Temperatures stayed high at the Billie Jean King Tennis Center in Queens, N.Y., upper 90s on the grounds and well over that on the courts. The newly rebuilt Armstrong Stadium, like Ashe Stadium, gets quite uncomfortable in these conditions because of their retractable roofs. These are marvelous feats of engineering, and of course they serve their purpose when it rains, but even when they are open, the stadia suck in and conserve heat from above and it is painful.
The authorities instituted a heat rule, you can take a ten-minute break after a couple sets to cool off, but as happens with rules and regulations, there are unintended consequences. The ump penalized a young lady (a charming little French girl named Alizé Cornet, young woman I should say, she is 28 and five eight and has beaten the best, Serena Williams, several times) for undressing on the court.
In fact, all she did was reverse her T-shirt while rushing back from the ten minute cool-off inside, which tells you how smart it is to exercise clock dogma. Pro tennis also instituted a shot clock this season. You get 25 seconds to serve, which 99 percent of the time is plenty, so are you going to penalize someone who, for one reason or another — maybe a distracting noise in the stands — goes to 28?
Miss Cornet was rushing back to beat the clock and she put on her shirt label-side in front, and quickly reversed it. French women are trained from a young age to do this sort of thing in any situation, with the fluidity of a baseball player adjusting his cap, and I am pretty sure no one outside the ump, whose job it is to see everything and still miss line calls (or what is the reason for the hawkeye camera?), noticed.
She had her sports undergarment, or bra, on, so in this day and age what is the problem? She stated that Rafa Nadal (and others) regularly change shirts right there in front of the fans. Equity, she said. Miss Cornet, who is from Nice where British tourists have been coming since the 19thcentury, speaks fluent English but she probably meant equality. The modern idea.
Mrs. Murray (the great Scot champion’s mom and a committed feminist) got on to it, as did just about everyone else. The USTA apologized, reversed the policy, you can do whatever you want. Though, tactfully (or by conservative reflex?) they added that if they wanted to the ladies could still go over there (vague) to change in private.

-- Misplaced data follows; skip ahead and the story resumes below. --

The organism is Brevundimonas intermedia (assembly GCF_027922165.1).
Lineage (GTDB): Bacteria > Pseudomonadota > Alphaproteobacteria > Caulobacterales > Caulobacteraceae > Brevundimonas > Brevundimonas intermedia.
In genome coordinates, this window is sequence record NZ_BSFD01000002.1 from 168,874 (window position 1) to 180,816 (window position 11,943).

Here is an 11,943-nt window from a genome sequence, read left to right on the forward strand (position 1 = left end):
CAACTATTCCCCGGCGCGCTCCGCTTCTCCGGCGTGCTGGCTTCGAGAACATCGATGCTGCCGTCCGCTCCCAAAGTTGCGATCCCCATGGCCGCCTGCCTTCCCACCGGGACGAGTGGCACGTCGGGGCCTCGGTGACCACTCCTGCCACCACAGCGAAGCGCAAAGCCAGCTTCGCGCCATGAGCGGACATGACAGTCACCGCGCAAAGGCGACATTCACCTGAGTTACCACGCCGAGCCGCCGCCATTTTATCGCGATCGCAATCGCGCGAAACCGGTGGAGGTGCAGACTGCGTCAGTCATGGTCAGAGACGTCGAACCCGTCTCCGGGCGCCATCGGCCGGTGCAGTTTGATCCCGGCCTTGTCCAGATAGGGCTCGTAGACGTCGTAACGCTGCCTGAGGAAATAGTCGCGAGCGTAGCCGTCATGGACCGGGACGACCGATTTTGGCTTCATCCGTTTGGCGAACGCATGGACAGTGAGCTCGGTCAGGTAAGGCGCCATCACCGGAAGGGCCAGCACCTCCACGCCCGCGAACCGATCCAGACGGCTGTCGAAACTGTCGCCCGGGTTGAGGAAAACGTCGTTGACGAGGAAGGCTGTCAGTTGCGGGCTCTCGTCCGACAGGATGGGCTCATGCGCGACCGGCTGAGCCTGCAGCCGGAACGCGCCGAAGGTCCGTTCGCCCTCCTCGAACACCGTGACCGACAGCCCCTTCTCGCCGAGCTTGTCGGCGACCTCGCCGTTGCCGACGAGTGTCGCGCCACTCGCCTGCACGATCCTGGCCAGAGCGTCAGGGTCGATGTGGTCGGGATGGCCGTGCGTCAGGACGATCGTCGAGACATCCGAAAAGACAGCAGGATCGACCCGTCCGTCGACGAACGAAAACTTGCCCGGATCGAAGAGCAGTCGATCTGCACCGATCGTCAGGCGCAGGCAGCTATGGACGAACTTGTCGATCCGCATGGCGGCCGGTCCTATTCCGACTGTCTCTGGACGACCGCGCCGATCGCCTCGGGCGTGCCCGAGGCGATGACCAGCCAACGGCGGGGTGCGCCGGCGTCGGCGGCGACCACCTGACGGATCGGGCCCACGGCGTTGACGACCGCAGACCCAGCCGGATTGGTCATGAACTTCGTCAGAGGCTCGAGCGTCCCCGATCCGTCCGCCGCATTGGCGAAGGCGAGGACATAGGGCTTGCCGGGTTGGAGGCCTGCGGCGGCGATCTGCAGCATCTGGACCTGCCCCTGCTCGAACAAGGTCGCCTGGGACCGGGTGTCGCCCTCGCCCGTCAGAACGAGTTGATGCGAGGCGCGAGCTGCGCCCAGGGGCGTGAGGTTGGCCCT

The tennis press asked players about it. When they got to Stefanos Tsitsipas, a hot young rising star from Greece who had just lost a tough match against a hot young rising star from Russia, Daniil Medvedev, it went thus:
Q: Did you see what happened what happened with [Alizé] Cornet yesterday and changing her shirt on the court of flipping it around [note the elegant use of English by this alleged wordsmith — ed.]. If so, what are your thoughts about her getting penalized and the USTA apologizing for it?
A: I mean, I have nothing to do with that anyway. What does it have to do with me?
I give the kid an A. But the sportswriter could not let go:
Q: Well, some have said that there is a double standard for women and for men. [note syntax —ed.], and if a man had taken his shirt off and changed on the court there wouldn’t have been a problem.
A: No comment, really. I have nothing to say about it. I think they know better.
Miss Cornet herself said she all was fine, apologies accepted, just get on with things and, she added, in France, the Federation (their USTA) should be careful about their dress code, which they just reasserted with a particular aim at the “catsuit” that Serena Williams wore at the last French Open.
As it happens, it is rather odd the way our culture gets whacky over rules intended to promote “equity” and meanwhile is mute before the clear evidence that women and men dress differently, always have. How can the rules be the same if the customs differ? And do not the customs reflect what we refer to as human nature?
The same day — it was Wednesday — Andy Murray and Fernando Verdasco played a gripping, thrilling fourth set in which the hard hitting Spaniard prevailed in extremis. Murray, a former champion here, was angry because apparently Verdasco’s coach talked to him during the ten-minute, which is forbidden. Murray got quite upset, said it was unfair and rules are rules, though he stopped short of blaming the lapse, he did not use the word cheating, for his loss. Over-regulate, you get this sort of thing, though it is peculiar one ump obsessed over a cute young lady putting on a shirt and another ump failed to enforce a clear rule where a male pro was concerned.
As Mr. Pleszczynski says, why not just go to the Coney Island when the weather gets this way and let the tournament continue in private clubs in the Hamptons, where they can do whatever they want.
Good idea. But what of the environmental regulations out there?